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Posted October 4, 2009
Thom Rainer is the president and CEO of LifeWay Christian Resources. He has earned his Masters and Ph.D. from the Southern Baptist Theological Seminary where he served as a dean for twelve years. He has also authored and coauthored several books. His son Sam Rainer is pastor of the First Baptist Church in Murray, KY. He also heads the Rainer Research Group, formerly held by his father. Sam holds a BS in Finance and Marketing from the University of South Carolina and an MA in Missiology from Southern Seminary. He is currently working on his PhD in Leadership Studies at Dallas Baptist University.
The Essential Church has two parts and ten chapters. It begins with an introduction describing what an essential church is and how it pertains to the essentials of one life. Their contention found on page three suggests, "More than two-thirds of churchgoing young adults drop out of church between the ages of eighteen and twenty-two," and the top ten reasons why they drop out. In addition, they suggest that these youth are likely to remain in the church if the church is essential in their lives in spite of those ten reasons. The essential church has four components: simplify, deepen, expect and multiply which they suggest will transform the dismal state of the nonessential church's decline. This dismal context represents a massive decline of conversions, losing the influence of the culture, 'floundering' and losing a generation. The book identifies seven 'sins' that the nonessential church is guilty of. They are issues in doctrine, evangelism, relevance, outward ministries, personal conflicts, stagnancies and biblical literacy. The first part is entitled, Why People Leave the Nonessential Church, which focuses more on the people who leave, however, some indirect detail of what the church is doing wrong. Based upon a survey conducted by a LifeWay research, they list a series of interviews that establishes and supports each of the top ten reasons for young adult dropouts. According to the survey, the number one reason these youth leave the church is that they simply desire to take a break from church. Other issues involve hypocrisy, college, work, family, incohesiveness, views and belief, friends and impressiveness. In the first part, the writers have determined that people stay in the church because of a deep biblical foundation. They stay in churches that are relevant; who engage them, have a lively worship experience, with mission effort and basically, the church is essential to the lives of its people. Part two is entitled, "How Essential Churches Close the Back Door." The contention is that people enter into the front doors and metaphorically speaking, there is a back door that they exit unnoticed, never to return. They begin this effort by showing distinctions between the essential and non-essential churches. Addressing issues like the ministry's inward focus and their antidote. Suggesting that the church simplify its structure, deepen its content, the expectations of attitude and multiplying the right action plan to be an essential church.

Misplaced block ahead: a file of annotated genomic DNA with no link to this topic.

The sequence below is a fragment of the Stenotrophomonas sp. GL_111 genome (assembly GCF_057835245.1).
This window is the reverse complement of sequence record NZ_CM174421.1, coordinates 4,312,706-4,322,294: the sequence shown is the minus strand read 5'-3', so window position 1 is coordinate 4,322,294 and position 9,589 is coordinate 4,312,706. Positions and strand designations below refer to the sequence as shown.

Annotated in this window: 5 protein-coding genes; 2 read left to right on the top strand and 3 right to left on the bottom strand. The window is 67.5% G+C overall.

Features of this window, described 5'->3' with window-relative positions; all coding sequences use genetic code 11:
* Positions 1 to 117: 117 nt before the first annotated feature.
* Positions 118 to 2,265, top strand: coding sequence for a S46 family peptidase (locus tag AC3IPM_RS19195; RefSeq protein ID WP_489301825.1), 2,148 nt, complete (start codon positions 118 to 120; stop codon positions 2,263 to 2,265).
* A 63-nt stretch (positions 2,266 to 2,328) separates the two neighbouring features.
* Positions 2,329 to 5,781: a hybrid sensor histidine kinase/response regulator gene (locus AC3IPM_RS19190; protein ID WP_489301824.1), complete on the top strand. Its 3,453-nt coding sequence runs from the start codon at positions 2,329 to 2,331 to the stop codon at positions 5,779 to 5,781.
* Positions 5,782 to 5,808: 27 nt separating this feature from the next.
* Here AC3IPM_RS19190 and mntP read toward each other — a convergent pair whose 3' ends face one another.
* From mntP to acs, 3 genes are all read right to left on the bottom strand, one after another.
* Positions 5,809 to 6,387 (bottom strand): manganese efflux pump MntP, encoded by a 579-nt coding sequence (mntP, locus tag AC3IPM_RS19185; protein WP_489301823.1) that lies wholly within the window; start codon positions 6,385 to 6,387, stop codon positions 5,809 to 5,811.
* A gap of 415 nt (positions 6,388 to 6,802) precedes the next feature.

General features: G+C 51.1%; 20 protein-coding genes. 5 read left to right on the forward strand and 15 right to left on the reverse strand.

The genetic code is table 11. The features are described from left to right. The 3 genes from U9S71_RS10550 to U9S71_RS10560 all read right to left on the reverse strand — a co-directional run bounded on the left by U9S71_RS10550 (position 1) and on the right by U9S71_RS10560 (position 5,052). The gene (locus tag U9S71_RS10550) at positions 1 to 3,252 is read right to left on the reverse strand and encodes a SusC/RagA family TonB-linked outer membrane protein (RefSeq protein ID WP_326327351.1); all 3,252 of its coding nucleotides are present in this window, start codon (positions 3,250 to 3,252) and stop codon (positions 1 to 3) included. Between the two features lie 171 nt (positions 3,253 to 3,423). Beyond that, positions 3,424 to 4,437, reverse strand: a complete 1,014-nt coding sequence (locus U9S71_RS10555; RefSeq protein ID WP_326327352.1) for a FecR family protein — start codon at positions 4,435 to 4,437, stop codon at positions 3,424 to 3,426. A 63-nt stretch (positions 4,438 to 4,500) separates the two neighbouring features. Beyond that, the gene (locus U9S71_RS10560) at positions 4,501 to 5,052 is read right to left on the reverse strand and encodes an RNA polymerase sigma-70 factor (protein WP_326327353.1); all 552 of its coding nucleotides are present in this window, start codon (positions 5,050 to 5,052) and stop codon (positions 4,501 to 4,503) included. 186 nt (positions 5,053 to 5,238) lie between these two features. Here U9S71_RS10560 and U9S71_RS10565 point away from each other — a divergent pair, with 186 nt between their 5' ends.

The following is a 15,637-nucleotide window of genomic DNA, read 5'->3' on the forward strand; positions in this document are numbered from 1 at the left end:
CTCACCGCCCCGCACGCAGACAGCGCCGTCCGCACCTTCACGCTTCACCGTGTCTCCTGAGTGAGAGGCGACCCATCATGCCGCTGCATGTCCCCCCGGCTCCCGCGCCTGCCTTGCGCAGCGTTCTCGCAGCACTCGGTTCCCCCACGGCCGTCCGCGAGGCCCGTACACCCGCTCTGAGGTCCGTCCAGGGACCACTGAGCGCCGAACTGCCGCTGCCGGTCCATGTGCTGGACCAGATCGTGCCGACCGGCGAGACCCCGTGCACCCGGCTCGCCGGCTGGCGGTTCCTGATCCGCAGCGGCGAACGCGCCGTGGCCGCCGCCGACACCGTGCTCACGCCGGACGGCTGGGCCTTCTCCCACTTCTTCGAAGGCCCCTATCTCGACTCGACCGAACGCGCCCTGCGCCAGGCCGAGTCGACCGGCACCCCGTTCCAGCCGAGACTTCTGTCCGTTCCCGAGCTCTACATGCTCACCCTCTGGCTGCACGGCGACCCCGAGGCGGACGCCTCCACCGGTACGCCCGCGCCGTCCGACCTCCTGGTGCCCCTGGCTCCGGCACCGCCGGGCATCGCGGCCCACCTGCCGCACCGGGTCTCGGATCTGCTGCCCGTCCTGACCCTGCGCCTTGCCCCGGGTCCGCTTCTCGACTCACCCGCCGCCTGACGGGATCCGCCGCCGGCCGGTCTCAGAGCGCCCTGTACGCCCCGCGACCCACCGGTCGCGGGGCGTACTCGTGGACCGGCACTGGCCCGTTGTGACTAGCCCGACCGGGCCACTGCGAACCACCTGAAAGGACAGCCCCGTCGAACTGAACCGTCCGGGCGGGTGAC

The authors main thesis of the book is that the church is losing the present generation of young adults ages eighteen to twenty-two out of what they have term the 'back door.' The door as they have called it represents an escape route that is available for those youth to replace the areas the church once provided. Their remedy, the Essential Church, is a restructured institution that includes some ba
Posted October 4, 2008
Dr. Thom S. Rainer and Sam S. Rainer III statistically, scripturally, and sympathetically share a shocking evaluation of the situation in many church sanctuaries across the United States of America in Essential Church?: Reclaiming a Generation of Dropouts. They saliently and sagely show how we can reverse trends and see a revival of the work of the Lord. I sincerely recommend it! Dr. Franklin L. Kirksey, pastor, teacher, mentor, writer, and author of Sound Biblical Preaching: Giving the Bible a VoiceWas this review helpful? Yes NoThank you for your feedback. Report this reviewThank you, this review has been flagged.